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Qualcomm’s Oryon CPU Challenges x86 But How Does It Stack Up Against the Arm Cortex-X925?

Break the rules and you will suffer. Follow the rules and you will suffer.

Qualcomm disclosed an unusual cache configuration and other details of the Snapdragon X’s Oryon CPUs. After several lackluster Arm-based PC attempts, Qualcomm and Microsoft are finally mounting a credible attack on x86 hegemony. The chipmaker’s acquisition of startup Nuvia equipped it with a CPU that can rival AMD’s and Intel’s processors’ performance. Qualcomm is combining its new CPU with a refreshed Windows-compatible Adreno GPU.

Qualcomm Oryon Goes Almost as Wide as Cortex to Raise IPC

Microarchitecture comparisons between vendors are parlous. Performance and power differences accrue from many factors, not just the most prominent design elements. Empirical testing will reveal how well Oryon compares with Arm Cortex-X925, AMD Zen 5, and Intel Lion Cove (in Intel Lunar Lake and Arrow Lake processors).

The Qualcomm Oryon is a wide CPU, featuring eight decoders and many execution units. However, it’s not as wide as the Cortex-X925, which has ten decoders and even more execution resources. Arm’s design falls short only in load/store hardware, where it offers two L/S plus two load-only units compared with Oryon’s four units, which all support both loads and stores. Oryon also has larger TLBs, but Arm’s CPU has a bigger reorder buffer. As for clock rate, Oryon’s runs at 3.8 GHz, boosting to 4.3 GHz in a 4 nm process. Arm has talked about a 3.8 GHz rate for a 3 nm Cortex-X925. If a licensee’s design can boost to 4.3 GHz, we expect it to be about as fast as Oryon on CPU-bound integer code and deliver greater floating point and vector throughput.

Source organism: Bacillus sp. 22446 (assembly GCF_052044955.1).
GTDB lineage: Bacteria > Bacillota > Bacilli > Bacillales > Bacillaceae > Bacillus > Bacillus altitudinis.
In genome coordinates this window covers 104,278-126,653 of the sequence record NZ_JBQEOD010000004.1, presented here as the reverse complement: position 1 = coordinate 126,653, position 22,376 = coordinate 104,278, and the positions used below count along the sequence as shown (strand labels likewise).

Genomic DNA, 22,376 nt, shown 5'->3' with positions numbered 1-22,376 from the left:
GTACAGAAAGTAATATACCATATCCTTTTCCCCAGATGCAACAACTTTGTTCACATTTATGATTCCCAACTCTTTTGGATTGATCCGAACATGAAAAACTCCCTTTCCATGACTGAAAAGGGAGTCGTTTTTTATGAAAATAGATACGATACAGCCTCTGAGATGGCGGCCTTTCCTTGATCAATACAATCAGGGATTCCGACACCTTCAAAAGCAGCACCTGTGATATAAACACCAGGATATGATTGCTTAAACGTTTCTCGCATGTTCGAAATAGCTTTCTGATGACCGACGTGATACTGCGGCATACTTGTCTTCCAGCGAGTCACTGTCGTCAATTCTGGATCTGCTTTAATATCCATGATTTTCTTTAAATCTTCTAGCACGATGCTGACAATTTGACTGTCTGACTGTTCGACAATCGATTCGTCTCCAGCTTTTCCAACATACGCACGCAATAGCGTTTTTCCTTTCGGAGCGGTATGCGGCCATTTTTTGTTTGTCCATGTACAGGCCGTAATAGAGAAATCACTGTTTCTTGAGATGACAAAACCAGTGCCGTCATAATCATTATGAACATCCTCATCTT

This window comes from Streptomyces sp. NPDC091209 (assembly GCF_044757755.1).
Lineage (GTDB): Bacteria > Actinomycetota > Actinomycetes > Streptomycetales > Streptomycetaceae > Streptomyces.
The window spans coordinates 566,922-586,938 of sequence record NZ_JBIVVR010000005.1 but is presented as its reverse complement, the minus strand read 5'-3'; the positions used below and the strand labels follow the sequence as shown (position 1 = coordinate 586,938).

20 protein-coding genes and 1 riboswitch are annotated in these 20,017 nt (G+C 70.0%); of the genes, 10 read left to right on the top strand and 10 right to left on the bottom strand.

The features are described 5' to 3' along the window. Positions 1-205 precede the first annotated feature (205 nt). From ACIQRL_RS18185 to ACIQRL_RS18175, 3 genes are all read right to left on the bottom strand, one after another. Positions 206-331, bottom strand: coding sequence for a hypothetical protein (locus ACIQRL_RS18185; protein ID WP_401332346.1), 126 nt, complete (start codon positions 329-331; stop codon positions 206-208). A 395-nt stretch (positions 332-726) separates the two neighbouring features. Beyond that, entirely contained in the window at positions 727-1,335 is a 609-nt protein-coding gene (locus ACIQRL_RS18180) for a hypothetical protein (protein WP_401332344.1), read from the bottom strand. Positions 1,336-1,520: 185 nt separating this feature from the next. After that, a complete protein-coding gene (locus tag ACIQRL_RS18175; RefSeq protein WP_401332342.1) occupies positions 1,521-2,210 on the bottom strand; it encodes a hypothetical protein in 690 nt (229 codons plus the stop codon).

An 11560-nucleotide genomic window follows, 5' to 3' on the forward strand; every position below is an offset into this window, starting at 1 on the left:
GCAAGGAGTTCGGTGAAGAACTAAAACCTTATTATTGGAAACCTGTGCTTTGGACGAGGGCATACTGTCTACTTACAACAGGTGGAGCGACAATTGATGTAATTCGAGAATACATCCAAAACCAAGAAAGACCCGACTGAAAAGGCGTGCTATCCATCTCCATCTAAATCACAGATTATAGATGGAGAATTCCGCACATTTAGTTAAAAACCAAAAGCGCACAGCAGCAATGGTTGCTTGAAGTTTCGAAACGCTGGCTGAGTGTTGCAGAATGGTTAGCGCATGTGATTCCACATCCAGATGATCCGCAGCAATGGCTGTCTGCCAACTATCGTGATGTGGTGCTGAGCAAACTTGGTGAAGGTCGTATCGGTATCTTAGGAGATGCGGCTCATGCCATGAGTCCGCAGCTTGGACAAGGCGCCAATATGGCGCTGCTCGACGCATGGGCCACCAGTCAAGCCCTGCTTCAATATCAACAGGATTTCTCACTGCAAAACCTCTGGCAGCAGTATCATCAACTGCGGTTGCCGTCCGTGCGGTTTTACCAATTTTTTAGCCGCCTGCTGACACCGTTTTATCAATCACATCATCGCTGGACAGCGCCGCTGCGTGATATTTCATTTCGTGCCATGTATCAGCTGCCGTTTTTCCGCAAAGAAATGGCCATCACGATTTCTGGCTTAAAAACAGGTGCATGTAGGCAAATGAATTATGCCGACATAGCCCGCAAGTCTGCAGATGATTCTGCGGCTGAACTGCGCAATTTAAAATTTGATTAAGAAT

We expect Zen 5 and Lion Cove to be wider than their predecessors. The current-gen Zen 4 and Golden/Raptor/Redwood Cove CPUs can match Oryon’s front-end throughput only when pulling micro-ops from their Level 0 caches. Back-end execution resources are similar except for the wider vector units. The x86 processors stand apart owing to their clock rates, which peak at around 6 GHz.

Oryon Employs Unusually Sized Caches

Taking advantage of Oryon’s longer clock period, Qualcomm built first-level caches that are unusually large but don’t require more cycles. At 192 KB and 96 KB, Oryon’s instruction and data caches (respectively) exceed the 64 KB and smaller units competitors employ. The bigger L1 caches will alleviate pressure on Oryon’s second level, which shares 4 MB among four cores. Competitors employ private L2 caches that provide at least as much capacity per core. Moreover, they also have large last-level/L3 caches to further mitigate stalls waiting for off-chip memory. Oryon, by contrast, has only a 6 MB system cache, enough to buffer DRAM transactions and help manage coherency among the Snapdragon’s function units.

Bottom Line

Qualcomm promises Oryon will enable the Snapdragon X Elite to deliver greater single-thread performance while requiring less power than current-generation AMD and Intel laptop processors. Now that reviewers can finally obtain systems, we’ll soon see third parties evaluate these claims. Meanwhile, AMD and Intel are readying new chips, which should improve performance and power efficiency, and other Arm-compatible PC processors could be available next year. Because they’ll target thermally constrained designs, they won’t challenge the x86 speed demons for desktop dominance. That, combined with compatibility concerns, will preserve x86’s prominence in the Windows ecosystem, even if Oryon proves wildly successful.

Note: We’re inquiring about SVE support and hardware features to aid x86 emulation.


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